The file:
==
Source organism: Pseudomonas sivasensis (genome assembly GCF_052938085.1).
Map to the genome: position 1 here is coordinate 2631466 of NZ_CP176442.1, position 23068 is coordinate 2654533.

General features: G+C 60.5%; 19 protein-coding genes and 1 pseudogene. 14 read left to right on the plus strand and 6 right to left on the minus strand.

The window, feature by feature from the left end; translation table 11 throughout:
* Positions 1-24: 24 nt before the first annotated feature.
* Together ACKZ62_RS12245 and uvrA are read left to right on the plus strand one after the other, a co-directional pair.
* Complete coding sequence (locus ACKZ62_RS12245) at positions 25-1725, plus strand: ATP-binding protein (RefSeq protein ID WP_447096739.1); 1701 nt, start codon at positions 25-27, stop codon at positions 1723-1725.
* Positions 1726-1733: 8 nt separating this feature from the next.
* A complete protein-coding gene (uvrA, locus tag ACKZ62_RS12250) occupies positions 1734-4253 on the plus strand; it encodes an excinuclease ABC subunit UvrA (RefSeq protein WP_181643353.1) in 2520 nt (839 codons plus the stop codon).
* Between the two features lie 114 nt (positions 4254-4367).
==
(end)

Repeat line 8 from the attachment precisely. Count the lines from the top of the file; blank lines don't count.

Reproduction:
* Positions 1726-1733: 8 nt separating this feature from the next.